JANUARY 2011 SOS KITCHEN CHALLENGE ENTRIES: COCONUT OIL

Saturday
Jan012011

Restaurant Review: Columbia Restaurant, Tampa, Florida

First of all, happy new year! Can you believe it is 2011? A new year, a new decade. May the new year bring you much inspiration, happiness, health, and peace of mind, and in doing so, allow you to heal the world and bring joy to those around you in small ways everyday. We all have the power to make positive change this year, for ourselves, for each other, and for our planet! here's to a great 2011, for all of us.

Now, let's talk about food. Really good Spanish food, to be exact.While in Florida for Christmas, my parents and I went to the Columbia Restaurant in Ybor City, the historical neighborhood located in the city of Tampa, Florida.  The Columbia Restaurant was founded in 1905 and is the oldest restaurant in Florida and the world’s largest Spanish restaurant. 

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Founded by Cuban immigrant Casimiro Hernandez, Sr., it began in Tampa’s Ybor City, as a small corner café known for its Cuban coffee and authentic Cuban sandwiches, frequented by the local cigar workers. Over the years, the restaurant has grown. It expanded to five other locations in Florida: St. Armands Circle in Sarasota, the Historic District in St. Augustine, The Pier in St. Petersburg, Sand Key on Clearwater Beach, Central Florida’s town of Celebration, and the Columbia Café at the Tampa Bay History Center, Channelside. All Columbia Restaurants are owned and operated by 4th and 5th generation members of the founding family (read the entire history here).  The Columbia has been named an All-American Icon by Nation's Restaurant News, one of only fifty restaurants in the U.S. chosen for this honor.

The Tampa location is lovely to behold. The exterior is covered in Spanish tile, a reference to the Moorish tiles of Southern Spain. Inside, there are multiple opulent dining rooms, each offering a different environment and feel. After glancing in the old café room, and walking through the richly decorated Don Quixote dining room (outfitted with a large crystal chandalier and dark woodwork), we were shown to the Patio Dining Room, a sunny and bright room designed to mimic the patios of Andalucia. It was built in 1937, and I felt as though I were being transported back in time. Waiters busily hurried about the dining room in black tuxedos, scraping bread crumbs off tables and adjusting the folded cloth napkins. Large green palms dotted the room, providing lovely contrast to the white marble floor, crisp white tablecloth, and white walls. A fountain in the center provided the soothing sound of running water. Holiday greenery tastefully hung from the railings of the second story, providing a festive touch.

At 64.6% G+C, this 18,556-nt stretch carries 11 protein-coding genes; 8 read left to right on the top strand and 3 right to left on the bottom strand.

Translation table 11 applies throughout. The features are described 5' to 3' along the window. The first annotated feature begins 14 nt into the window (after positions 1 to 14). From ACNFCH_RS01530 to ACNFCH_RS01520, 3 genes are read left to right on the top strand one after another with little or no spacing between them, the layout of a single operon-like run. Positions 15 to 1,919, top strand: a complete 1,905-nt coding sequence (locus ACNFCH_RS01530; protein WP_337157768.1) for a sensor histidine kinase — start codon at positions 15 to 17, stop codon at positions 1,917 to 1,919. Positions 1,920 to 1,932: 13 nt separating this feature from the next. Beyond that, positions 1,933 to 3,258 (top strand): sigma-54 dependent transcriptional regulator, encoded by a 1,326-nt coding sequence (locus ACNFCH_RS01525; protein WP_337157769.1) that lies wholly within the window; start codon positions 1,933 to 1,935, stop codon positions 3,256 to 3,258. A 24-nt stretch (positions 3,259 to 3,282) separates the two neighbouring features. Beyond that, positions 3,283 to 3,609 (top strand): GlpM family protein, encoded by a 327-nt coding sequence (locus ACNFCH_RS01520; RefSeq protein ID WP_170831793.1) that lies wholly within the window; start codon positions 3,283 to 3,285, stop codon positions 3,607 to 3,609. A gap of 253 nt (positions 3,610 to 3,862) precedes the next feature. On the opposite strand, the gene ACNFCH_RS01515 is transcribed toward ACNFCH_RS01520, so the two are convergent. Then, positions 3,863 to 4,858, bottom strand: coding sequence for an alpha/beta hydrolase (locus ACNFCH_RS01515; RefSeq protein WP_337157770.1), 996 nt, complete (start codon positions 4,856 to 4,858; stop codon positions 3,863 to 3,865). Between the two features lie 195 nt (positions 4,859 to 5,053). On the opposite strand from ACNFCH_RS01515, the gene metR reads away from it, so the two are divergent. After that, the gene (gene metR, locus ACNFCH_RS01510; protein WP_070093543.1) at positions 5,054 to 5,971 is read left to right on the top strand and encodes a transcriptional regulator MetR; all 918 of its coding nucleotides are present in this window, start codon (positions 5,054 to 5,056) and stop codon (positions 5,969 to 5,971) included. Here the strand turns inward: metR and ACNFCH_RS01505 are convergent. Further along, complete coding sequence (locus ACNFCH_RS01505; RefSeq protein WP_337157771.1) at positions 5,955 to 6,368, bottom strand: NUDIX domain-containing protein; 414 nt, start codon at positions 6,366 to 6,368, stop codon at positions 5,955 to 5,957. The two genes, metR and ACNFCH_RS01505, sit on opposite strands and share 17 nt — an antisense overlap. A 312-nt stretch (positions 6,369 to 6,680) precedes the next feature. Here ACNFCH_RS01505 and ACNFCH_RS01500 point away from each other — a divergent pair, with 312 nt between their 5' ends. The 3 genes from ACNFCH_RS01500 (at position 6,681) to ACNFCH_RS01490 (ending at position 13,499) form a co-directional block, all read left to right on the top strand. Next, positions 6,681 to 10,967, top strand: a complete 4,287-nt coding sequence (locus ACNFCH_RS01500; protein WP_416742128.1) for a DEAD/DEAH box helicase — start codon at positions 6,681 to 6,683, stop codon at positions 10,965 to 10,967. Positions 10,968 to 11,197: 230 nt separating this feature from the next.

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Click to read more ...

Thursday
Jan142010

Guest post on Lymenaide: "Lyme-friendly Food: What is There to Eat?"

I'm excited to announce that I am a guest blogger on Lymenaide, an excellent Lyme blog started by fellow Lymie Ashley Von Tol.  Her vision is for Lymenaide to become a great source of information for Lymies, written by other Lymies, and I'm honored to have been invited as a contributor.  

I will be doing regular posts about Lyme-friendly food and will share recipes, as well as provide some Lyme-specific and general healing dietary advice garnished from my own experience, practitioner's advice, and obsessive research and reading.  I just posted my first post, "Lyme-friendly food: What is there to eat?".  It is just an introductory post to kick off my article series, briefly discussing some of the struggles with the Lyme diet, and features a number links back to recipes on this site.  

After being diagnosed with Lyme, I was thrilled to find out the diet I had intuitively settled on for myself fit in line with Lyme treatment protocol.  Without knowing it, I had been addressing Lyme from a dietary perspective all along!   My naturopath believes that is one of the reasons that I was able to return from the teetering brink of disaster I was at a couple years ago and manage my symptoms fairly well, and not continue to get even worse.  Truthfully, I feel like I saved myself from a whole world of trouble that I can't even imagine.  It scares me to think about, and I'm thankful that I will most likely never need to visit that place.

Be sure to check out Lymenaide for lots of great posts on various aspects of living with and treating Lyme.  Earlier in the week there were posts about the potential dangers of electro-magnetic fields and another post about the benefits of infrared saunas during treatment. I'm hoping to be able to get a feed set up on this blog to import posts, but in the meantime, I'll be calling out when I post a new article!